Corsair K70 Pro Mini Wireless Review: Tiny, Versatile and Speedy

The barely-there gaming keyboard

Corsair K70 Pro Mini Wireless
(Image: © Tom's Hardware)

Tom's Hardware Verdict

The Corsair K70 Pro Mini Wireless is a versatile, highly customizable keyboard with outstanding responsiveness. Scratchy switches and rattly stabilizers challenge its high asking price, but it remains an excellent choice for gamers with big budgets and a desire for compactness.


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    Compact size saves desk space, is great for FPS games

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    Great for travel

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    Exceptionally programmable

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    Outstanding responsiveness

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    Supports hot-swapping switches


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    Scratchy switches don’t sound or feel great

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    Rattly stabilizers

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    Very expensive

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    Position of Fn key makes using secondary functions in games difficult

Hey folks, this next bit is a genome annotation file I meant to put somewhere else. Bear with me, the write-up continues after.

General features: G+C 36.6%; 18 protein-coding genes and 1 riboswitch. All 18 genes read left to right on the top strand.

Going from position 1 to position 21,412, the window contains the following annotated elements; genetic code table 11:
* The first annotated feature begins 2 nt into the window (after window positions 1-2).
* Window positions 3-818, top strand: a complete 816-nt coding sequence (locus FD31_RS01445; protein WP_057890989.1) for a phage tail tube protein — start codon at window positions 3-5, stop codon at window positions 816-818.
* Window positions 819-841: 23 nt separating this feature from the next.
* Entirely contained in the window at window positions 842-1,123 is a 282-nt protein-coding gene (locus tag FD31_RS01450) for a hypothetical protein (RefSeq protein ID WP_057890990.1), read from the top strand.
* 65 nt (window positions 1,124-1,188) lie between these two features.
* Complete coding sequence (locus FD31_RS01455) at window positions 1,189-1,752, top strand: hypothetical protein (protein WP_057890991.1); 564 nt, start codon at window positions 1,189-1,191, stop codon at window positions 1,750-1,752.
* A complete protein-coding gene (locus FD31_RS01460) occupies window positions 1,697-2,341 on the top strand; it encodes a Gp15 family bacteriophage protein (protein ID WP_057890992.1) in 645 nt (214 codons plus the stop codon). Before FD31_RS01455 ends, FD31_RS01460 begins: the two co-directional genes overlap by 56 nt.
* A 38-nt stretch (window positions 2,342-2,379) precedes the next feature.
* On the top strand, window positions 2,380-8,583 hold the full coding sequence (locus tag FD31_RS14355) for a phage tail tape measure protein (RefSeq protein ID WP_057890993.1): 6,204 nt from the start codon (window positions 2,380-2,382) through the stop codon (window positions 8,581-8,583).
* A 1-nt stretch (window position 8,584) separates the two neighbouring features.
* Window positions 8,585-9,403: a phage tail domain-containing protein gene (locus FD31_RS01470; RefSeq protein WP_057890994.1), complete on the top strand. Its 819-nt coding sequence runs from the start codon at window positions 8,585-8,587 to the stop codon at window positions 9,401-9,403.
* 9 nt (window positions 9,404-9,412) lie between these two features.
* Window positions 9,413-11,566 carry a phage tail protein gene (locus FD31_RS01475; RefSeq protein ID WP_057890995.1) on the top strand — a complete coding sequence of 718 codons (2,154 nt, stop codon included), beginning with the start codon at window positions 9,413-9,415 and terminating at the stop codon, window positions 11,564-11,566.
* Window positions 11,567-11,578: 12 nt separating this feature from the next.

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Corsair released its first ultra-compact K65 RGB Mini gaming keyboard just over a year ago. And, today, it’s finally ready to reveal its successor: the K70 Pro Mini Wireless. 

On the surface, the two keyboards have a lot in common. Both feature a space-saving 60-percent layout and a heaping helping of secondary functions tied to nearly every key. But this new keyboard is about more than just a fresh name. It features upgrades inside and out, cutting the cord with Corsair’s high-speed Slipstream wireless technology and Bluetooth connectivity, as well as featuring the same AXON processor found on the company’s flagship K100 gaming keyboard. It’s also Corsair’s first to feature hot-swappable switches, making it the most customizable keyboard the company has ever released.